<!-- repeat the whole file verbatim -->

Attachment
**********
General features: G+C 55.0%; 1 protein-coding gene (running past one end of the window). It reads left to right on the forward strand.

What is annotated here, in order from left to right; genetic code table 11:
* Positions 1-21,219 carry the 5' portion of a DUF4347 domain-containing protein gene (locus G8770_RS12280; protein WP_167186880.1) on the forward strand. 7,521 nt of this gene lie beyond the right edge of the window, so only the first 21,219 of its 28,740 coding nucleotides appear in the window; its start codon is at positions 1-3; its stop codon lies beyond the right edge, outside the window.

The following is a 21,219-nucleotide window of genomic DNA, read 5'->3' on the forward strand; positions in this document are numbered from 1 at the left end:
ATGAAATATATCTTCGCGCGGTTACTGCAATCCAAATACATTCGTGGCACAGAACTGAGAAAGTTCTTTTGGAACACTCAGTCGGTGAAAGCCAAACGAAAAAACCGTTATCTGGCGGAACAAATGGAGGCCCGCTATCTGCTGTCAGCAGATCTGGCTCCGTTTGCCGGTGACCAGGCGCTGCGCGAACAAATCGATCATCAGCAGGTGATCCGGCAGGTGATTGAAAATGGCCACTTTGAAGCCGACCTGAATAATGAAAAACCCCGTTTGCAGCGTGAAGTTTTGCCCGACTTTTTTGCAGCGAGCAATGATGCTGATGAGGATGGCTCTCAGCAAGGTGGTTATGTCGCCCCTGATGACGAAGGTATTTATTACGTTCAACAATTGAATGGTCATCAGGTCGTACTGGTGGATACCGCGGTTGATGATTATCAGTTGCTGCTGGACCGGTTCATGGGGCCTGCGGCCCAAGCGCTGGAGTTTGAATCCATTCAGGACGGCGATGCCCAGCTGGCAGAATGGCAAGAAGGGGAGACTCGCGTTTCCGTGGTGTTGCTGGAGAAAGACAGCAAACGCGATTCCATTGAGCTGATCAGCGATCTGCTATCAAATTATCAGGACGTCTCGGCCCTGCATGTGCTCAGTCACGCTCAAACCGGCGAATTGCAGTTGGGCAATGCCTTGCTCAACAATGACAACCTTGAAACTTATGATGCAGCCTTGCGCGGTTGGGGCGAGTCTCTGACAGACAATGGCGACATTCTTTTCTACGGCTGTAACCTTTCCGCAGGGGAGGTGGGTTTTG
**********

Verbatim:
General features: G+C 55.0%; 1 protein-coding gene (running past one end of the window). It reads left to right on the forward strand.

What is annotated here, in order from left to right; genetic code table 11:
* Positions 1-21,219 carry the 5' portion of a DUF4347 domain-containing protein gene (locus G8770_RS12280; protein WP_167186880.1) on the forward strand. 7,521 nt of this gene lie beyond the right edge of the window, so only the first 21,219 of its 28,740 coding nucleotides appear in the window; its start codon is at positions 1-3; its stop codon lies beyond the right edge, outside the window.

The following is a 21,219-nucleotide window of genomic DNA, read 5'->3' on the forward strand; positions in this document are numbered from 1 at the left end:
ATGAAATATATCTTCGCGCGGTTACTGCAATCCAAATACATTCGTGGCACAGAACTGAGAAAGTTCTTTTGGAACACTCAGTCGGTGAAAGCCAAACGAAAAAACCGTTATCTGGCGGAACAAATGGAGGCCCGCTATCTGCTGTCAGCAGATCTGGCTCCGTTTGCCGGTGACCAGGCGCTGCGCGAACAAATCGATCATCAGCAGGTGATCCGGCAGGTGATTGAAAATGGCCACTTTGAAGCCGACCTGAATAATGAAAAACCCCGTTTGCAGCGTGAAGTTTTGCCCGACTTTTTTGCAGCGAGCAATGATGCTGATGAGGATGGCTCTCAGCAAGGTGGTTATGTCGCCCCTGATGACGAAGGTATTTATTACGTTCAACAATTGAATGGTCATCAGGTCGTACTGGTGGATACCGCGGTTGATGATTATCAGTTGCTGCTGGACCGGTTCATGGGGCCTGCGGCCCAAGCGCTGGAGTTTGAATCCATTCAGGACGGCGATGCCCAGCTGGCAGAATGGCAAGAAGGGGAGACTCGCGTTTCCGTGGTGTTGCTGGAGAAAGACAGCAAACGCGATTCCATTGAGCTGATCAGCGATCTGCTATCAAATTATCAGGACGTCTCGGCCCTGCATGTGCTCAGTCACGCTCAAACCGGCGAATTGCAGTTGGGCAATGCCTTGCTCAACAATGACAACCTTGAAACTTATGATGCAGCCTTGCGCGGTTGGGGCGAGTCTCTGACAGACAATGGCGACATTCTTTTCTACGGCTGTAACCTTTCCGCAGGGGAGGTGGGTTTTG